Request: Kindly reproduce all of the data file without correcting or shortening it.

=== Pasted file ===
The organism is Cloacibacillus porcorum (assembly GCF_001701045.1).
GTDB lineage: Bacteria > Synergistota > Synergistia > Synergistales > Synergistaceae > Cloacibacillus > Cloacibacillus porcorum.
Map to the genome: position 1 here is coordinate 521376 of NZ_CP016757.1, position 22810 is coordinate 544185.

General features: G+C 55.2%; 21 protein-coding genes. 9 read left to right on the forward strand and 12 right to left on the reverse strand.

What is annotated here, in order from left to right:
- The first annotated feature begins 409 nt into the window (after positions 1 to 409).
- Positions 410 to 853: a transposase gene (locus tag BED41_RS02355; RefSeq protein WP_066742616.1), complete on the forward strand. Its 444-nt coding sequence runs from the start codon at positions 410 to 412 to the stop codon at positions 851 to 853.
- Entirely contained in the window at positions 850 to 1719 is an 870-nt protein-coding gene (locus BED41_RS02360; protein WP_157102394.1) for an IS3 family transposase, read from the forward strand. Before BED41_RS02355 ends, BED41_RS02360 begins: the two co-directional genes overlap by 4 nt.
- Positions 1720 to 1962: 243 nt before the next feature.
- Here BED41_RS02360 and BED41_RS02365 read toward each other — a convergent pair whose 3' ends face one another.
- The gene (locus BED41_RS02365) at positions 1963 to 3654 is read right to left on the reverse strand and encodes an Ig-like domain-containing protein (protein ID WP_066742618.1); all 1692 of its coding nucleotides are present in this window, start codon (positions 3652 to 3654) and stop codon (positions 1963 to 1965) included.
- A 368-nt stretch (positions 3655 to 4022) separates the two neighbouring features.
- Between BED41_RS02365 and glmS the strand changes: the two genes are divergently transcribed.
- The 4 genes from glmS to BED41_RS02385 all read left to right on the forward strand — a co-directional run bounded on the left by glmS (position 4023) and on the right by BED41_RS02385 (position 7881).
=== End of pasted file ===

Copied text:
The organism is Cloacibacillus porcorum (assembly GCF_001701045.1).
GTDB lineage: Bacteria > Synergistota > Synergistia > Synergistales > Synergistaceae > Cloacibacillus > Cloacibacillus porcorum.
Map to the genome: position 1 here is coordinate 521376 of NZ_CP016757.1, position 22810 is coordinate 544185.

General features: G+C 55.2%; 21 protein-coding genes. 9 read left to right on the forward strand and 12 right to left on the reverse strand.

What is annotated here, in order from left to right:
- The first annotated feature begins 409 nt into the window (after positions 1 to 409).
- Positions 410 to 853: a transposase gene (locus tag BED41_RS02355; RefSeq protein WP_066742616.1), complete on the forward strand. Its 444-nt coding sequence runs from the start codon at positions 410 to 412 to the stop codon at positions 851 to 853.
- Entirely contained in the window at positions 850 to 1719 is an 870-nt protein-coding gene (locus BED41_RS02360; protein WP_157102394.1) for an IS3 family transposase, read from the forward strand. Before BED41_RS02355 ends, BED41_RS02360 begins: the two co-directional genes overlap by 4 nt.
- Positions 1720 to 1962: 243 nt before the next feature.
- Here BED41_RS02360 and BED41_RS02365 read toward each other — a convergent pair whose 3' ends face one another.
- The gene (locus BED41_RS02365) at positions 1963 to 3654 is read right to left on the reverse strand and encodes an Ig-like domain-containing protein (protein ID WP_066742618.1); all 1692 of its coding nucleotides are present in this window, start codon (positions 3652 to 3654) and stop codon (positions 1963 to 1965) included.
- A 368-nt stretch (positions 3655 to 4022) separates the two neighbouring features.
- Between BED41_RS02365 and glmS the strand changes: the two genes are divergently transcribed.
- The 4 genes from glmS to BED41_RS02385 all read left to right on the forward strand — a co-directional run bounded on the left by glmS (position 4023) and on the right by BED41_RS02385 (position 7881).